Until 1920 Nagorno-Karabakh was the most densely populated Armenian province within the Armenian Highlands. Shushi surpassed Baku and Yerevan in size and wealth, being the centre of Armenian culture, science and social thought. On 23 March 1920 Turkish nationalists burned Shushi. Nevertheless, the remains of Shushi occupy a special role in the history of the Armenian nation and ideologically mean even more than other existing cities of Armenia and Nagorno-Karabakh. The city concentrates the national memory and faith and, together with Mount Ararat, is the main Armenian historical shrine.

The hundreds of monasteries and churches of the unique Armenian Apostolic Church that have existed since the 4th century, many of which remain only ruins, serve as indisputable proof of the historical belonging of these lands to the Armenian people. In the light of the catastrophic events of recent days, as well as the controversy over who Artsakh should belong to in the end – Armenians or Azerbaijanis – it is worth facing the truth and admitting that there are no Azerbaijani cultural objects on the territory of Nagorno-Karabakh.

Today, when the heavy long-standing Armenian-Azerbaijani conflict has come to the point where the troops of the Republic of Azerbaijan have occupied areas with a huge number of ancient sanctuaries of the Armenian Apostolic Church and Armenian culture, there are well-founded fears that these culturally rich temples and monasteries may be desecrated, demolished or even converted into mosques in the near future. Infiltration activities will hardly bypass even the Armenian clergy of Artsakh.

Despite this, it is important to realise that the work against Artsakh was carried out not only by Turkish proxies, but also, unfortunately, within Armenia itself. The policy of the country’s incumbent Prime Minister Nikol Pashinyan brought the betrayal of Nagorno-Karabakh closer day by day. His refusal to co-operate with Russia, for decades the only guarantor of peace in the region, as well as his public course of rapprochement with its main geopolitical adversary, the NATO bloc (which includes Turkey), have led to disastrous consequences. N. Pashinyan’s recognition of Azerbaijani sovereignty over the territory of Nagorno-Karabakh meant its de facto abandonment one-on-one with Turkey and Azerbaijan. Images of tens of thousands of refugees from the Artsakh region demonstrate that the population of Nagorno-Karabakh is well aware of its unenviable fate as part of Azerbaijan.

This process has much more far-reaching consequences than it may seem at first glance. The neo-Ottomanist Turkish project hardly stops now at Azerbaijan’s new borders. Christian Armenia faces the terrible prospect of being absorbed into the zone of responsibility of Muslim Turkey. The prospects for this process are sad – the gradual squeezing of Armenians out of the country by economic, religious, ethno-cultural or even forceful methods and the gradual disappearance of the state.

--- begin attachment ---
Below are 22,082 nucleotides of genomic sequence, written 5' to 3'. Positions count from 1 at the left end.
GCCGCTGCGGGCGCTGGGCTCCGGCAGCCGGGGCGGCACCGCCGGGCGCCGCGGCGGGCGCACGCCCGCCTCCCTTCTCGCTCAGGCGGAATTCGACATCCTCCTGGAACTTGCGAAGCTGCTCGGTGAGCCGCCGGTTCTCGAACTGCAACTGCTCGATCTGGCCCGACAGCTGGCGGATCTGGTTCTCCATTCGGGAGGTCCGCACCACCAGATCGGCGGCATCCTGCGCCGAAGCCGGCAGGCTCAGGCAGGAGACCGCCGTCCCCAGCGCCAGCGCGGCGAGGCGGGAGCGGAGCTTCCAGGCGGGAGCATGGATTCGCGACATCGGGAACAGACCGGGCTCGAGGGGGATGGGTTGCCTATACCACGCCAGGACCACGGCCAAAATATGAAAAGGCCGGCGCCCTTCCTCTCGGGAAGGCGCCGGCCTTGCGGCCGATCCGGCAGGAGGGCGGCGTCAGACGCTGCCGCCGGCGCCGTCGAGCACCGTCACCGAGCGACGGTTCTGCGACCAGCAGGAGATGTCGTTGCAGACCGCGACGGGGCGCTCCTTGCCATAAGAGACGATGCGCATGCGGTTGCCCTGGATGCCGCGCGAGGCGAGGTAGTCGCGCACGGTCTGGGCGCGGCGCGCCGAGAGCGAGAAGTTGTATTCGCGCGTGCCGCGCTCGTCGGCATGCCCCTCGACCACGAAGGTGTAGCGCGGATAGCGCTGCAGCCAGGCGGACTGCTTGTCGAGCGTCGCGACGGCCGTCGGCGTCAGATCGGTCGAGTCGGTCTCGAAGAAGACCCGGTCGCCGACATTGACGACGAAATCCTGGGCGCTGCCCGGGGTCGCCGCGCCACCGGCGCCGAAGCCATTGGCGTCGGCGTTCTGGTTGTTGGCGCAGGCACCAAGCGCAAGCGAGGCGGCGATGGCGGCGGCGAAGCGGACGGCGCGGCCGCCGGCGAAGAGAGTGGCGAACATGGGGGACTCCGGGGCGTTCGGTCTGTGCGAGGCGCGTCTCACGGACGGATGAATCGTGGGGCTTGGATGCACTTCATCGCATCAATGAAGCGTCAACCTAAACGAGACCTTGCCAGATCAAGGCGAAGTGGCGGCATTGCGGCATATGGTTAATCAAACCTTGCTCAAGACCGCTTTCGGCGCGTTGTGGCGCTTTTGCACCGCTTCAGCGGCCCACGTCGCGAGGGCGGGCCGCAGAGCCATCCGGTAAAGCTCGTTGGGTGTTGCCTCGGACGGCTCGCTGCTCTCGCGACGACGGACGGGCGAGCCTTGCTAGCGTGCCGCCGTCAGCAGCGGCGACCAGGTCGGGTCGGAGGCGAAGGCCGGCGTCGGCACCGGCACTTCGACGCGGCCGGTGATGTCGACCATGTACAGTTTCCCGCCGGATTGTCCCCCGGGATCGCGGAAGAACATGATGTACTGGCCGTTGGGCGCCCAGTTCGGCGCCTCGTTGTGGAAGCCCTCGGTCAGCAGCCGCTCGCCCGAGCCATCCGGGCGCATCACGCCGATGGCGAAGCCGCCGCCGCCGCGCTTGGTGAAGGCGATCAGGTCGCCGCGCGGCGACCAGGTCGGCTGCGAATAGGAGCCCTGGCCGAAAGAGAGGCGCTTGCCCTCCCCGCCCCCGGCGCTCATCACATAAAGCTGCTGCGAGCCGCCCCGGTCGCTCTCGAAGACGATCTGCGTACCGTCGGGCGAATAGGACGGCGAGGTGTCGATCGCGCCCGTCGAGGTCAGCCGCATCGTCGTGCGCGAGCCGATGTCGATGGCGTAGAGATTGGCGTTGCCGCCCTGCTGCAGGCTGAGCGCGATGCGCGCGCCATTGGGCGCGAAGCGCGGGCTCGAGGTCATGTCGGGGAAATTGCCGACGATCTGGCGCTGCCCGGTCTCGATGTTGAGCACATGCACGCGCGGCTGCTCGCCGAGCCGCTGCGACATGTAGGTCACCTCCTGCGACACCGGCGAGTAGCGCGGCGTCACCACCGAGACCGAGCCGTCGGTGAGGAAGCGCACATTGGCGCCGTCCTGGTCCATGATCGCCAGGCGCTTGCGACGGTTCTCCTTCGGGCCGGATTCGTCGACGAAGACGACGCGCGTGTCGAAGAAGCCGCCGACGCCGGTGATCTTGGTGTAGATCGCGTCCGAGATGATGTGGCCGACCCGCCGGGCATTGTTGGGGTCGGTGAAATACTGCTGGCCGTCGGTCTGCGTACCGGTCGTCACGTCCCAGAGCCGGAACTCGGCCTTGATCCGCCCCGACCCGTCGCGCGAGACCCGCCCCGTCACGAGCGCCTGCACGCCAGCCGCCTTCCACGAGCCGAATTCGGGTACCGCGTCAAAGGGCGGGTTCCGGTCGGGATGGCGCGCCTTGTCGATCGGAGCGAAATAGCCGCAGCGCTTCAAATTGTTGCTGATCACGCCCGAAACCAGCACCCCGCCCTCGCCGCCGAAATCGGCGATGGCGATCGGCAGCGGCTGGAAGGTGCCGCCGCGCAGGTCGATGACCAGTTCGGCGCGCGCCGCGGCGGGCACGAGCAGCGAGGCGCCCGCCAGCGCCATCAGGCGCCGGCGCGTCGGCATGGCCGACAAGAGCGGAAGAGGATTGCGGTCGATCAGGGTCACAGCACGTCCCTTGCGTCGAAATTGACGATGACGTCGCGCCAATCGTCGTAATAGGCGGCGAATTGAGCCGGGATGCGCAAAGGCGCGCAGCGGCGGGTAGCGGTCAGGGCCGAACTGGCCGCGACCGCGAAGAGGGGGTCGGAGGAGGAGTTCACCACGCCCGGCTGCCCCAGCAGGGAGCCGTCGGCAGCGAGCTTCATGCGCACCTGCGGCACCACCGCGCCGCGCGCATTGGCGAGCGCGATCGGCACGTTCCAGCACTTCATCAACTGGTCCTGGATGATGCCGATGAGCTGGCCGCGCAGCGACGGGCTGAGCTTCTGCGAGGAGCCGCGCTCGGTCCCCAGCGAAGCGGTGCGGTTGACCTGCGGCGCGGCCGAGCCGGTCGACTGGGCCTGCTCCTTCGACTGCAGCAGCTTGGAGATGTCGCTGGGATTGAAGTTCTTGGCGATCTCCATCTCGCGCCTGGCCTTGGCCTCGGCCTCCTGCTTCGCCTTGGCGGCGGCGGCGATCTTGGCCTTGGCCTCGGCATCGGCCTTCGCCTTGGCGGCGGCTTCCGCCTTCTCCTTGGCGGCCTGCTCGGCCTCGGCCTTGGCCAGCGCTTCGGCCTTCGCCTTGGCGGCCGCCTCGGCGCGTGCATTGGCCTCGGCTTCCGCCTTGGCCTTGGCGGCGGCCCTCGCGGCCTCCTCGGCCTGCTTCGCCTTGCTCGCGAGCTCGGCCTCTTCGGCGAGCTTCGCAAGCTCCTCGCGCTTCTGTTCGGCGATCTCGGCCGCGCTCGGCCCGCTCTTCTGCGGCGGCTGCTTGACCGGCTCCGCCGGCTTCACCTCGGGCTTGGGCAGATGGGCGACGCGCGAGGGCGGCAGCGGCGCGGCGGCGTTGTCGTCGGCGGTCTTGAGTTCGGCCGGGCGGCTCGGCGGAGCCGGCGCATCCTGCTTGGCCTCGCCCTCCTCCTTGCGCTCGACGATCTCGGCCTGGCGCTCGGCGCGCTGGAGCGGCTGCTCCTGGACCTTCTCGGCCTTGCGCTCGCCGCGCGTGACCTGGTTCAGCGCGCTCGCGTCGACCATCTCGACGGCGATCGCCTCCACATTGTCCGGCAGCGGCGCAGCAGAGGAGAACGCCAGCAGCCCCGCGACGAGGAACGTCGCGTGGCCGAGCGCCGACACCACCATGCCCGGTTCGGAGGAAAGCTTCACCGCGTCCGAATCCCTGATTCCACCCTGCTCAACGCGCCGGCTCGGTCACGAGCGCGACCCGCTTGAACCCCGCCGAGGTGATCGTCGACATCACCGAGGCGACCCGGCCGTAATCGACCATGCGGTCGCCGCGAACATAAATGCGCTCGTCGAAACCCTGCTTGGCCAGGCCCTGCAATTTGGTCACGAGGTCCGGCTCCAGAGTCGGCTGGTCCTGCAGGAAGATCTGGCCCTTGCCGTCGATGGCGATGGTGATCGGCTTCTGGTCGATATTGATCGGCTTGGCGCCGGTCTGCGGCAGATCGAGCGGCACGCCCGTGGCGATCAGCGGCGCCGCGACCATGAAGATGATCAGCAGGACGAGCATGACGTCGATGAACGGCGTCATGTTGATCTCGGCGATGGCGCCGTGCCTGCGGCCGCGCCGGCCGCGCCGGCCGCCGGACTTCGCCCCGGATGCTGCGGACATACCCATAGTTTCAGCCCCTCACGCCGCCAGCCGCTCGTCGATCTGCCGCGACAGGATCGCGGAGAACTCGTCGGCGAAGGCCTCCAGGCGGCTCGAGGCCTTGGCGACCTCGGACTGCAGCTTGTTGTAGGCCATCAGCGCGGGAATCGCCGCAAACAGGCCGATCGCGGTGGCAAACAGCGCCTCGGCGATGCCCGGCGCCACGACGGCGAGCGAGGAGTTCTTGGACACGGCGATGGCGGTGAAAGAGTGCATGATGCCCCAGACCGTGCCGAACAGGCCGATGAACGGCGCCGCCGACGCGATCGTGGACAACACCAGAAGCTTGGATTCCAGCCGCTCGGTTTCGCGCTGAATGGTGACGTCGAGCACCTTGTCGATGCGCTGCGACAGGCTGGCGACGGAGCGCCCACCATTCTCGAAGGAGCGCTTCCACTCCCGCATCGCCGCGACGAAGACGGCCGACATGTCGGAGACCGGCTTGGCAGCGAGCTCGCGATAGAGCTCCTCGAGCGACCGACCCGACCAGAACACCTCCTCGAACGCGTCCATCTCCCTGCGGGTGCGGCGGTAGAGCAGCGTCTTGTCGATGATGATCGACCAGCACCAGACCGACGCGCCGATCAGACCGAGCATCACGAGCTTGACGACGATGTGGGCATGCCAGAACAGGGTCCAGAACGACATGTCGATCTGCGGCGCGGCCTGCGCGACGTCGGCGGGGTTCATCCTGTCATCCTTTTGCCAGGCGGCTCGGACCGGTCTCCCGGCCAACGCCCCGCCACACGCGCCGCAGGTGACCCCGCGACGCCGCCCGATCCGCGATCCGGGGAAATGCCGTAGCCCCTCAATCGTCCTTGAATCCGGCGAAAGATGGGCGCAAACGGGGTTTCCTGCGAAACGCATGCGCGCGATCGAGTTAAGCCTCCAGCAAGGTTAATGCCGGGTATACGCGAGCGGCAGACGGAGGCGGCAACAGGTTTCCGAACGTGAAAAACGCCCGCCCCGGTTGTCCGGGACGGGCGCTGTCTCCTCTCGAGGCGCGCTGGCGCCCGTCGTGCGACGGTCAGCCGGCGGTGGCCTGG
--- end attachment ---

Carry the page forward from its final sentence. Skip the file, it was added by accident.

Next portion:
Despite the fact that he has signed a de facto verdict on Nagorno-Karabakh, Pashinyan’s mission is not over. A big headache for him remains the presence of a Russian base on Armenian territory and a number of previous agreements with Russia, enshrined at a high state level. “With such agreements and in general during 20-25 years Russia has been taking away our sovereignty one grain at a time. And we are watching this from the sidelines,” Pashinyan said, speaking on the rostrum of parliament. Watching the catastrophe with the loss of Artsakh, his words sound especially ominous.

Against this background, N. Pashinyan’s old contradictions with the Armenian Apostolic Church, which is still the most authoritative institution in the country, have also become more acute. The Primate of the Church, Karekin II, often opposed the promotion of LGBT issues by N. Pashinyan’s team. Pashinyan’s LGBT agenda and other “liberal values”, which is not supported by the majority of the country’s conservative population. For example, in November 2018, just six months after Pashinyan came to power, the Catholicos of All Armenians condemned the then planned LGBT Christian forum in Armenia.

Today, the Armenian society has given a vivid assessment of the destructive policy of N. Pashinyan’s cabinet. The lost war in 2020, which resulted in the Nagorno-Karabakh catastrophe of today, brought thousands of Armenians to the streets of the capital Yerevan demanding an end to the government’s anti-constitutional actions against Armenia itself.

The ruling Armenian elite initiates false “peacemaking” processes that go against the law. The Constitution of the Republic of Armenia has long been an obstacle for N. Pashinyan’s team, just like the Declaration of Independence. Nevertheless, in the process of betraying Nagorno-Karabakh, it did not become an insurmountable obstacle for it. For example, the Armenian Constitution states that any change of territory can be made only through a referendum. Thus, N. Pashinyan’s recognition of Azerbaijani sovereignty over Artsakh looks like no other than national betrayal, which should be given an appropriate legal assessment.

Н. Pashinyan accuses protesters of destabilising the situation in Armenia. Thousands of police officers are fighting with compatriots demanding an end to the treachery against the Armenians of Nagorno-Karabakh. To this end, they have even stopped the metro in Yevevan to prevent the protesters from travelling. The thirty-year history of the heroic struggle of Artsakh Armenians for their own identity has come to an end in just five years of the government of N. Pashinyan, who came to power on the wave of revolution and pro-Western democratic slogans.